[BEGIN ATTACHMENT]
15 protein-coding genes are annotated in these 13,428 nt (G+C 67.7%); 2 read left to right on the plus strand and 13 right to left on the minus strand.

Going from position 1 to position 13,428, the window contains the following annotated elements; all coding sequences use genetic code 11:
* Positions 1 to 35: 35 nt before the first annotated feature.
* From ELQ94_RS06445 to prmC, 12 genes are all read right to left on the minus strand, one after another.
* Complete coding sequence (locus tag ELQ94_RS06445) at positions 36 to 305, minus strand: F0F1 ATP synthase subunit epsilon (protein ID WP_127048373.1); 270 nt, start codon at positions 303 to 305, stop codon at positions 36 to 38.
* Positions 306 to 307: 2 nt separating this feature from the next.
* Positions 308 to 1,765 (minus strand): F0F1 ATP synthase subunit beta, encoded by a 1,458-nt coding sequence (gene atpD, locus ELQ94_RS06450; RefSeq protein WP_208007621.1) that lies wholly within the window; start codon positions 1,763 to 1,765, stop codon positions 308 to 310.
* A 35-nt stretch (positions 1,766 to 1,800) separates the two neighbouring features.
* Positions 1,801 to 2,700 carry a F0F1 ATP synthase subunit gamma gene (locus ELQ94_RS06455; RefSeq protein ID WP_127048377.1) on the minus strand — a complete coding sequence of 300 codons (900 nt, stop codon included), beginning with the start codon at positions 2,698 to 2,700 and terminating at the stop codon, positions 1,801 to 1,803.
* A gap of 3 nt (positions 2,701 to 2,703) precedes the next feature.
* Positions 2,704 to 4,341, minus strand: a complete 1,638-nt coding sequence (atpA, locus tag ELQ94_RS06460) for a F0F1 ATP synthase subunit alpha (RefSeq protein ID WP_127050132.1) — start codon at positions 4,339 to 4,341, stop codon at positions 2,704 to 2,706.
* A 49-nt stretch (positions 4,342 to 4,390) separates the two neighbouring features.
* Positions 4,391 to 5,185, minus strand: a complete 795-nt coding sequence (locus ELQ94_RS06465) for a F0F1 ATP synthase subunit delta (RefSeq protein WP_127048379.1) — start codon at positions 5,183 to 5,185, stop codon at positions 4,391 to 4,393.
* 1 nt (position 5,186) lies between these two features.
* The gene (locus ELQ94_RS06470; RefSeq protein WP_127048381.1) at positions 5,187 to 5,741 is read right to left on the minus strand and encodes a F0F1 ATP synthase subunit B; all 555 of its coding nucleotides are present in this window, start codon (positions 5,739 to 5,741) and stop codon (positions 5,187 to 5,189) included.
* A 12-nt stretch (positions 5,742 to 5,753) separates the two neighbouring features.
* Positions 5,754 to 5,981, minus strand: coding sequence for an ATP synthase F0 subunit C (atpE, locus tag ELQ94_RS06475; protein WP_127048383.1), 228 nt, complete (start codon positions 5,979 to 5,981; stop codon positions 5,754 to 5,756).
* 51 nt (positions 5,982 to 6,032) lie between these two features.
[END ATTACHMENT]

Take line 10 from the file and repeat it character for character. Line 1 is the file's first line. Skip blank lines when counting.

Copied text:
* A gap of 3 nt (positions 2,701 to 2,703) precedes the next feature.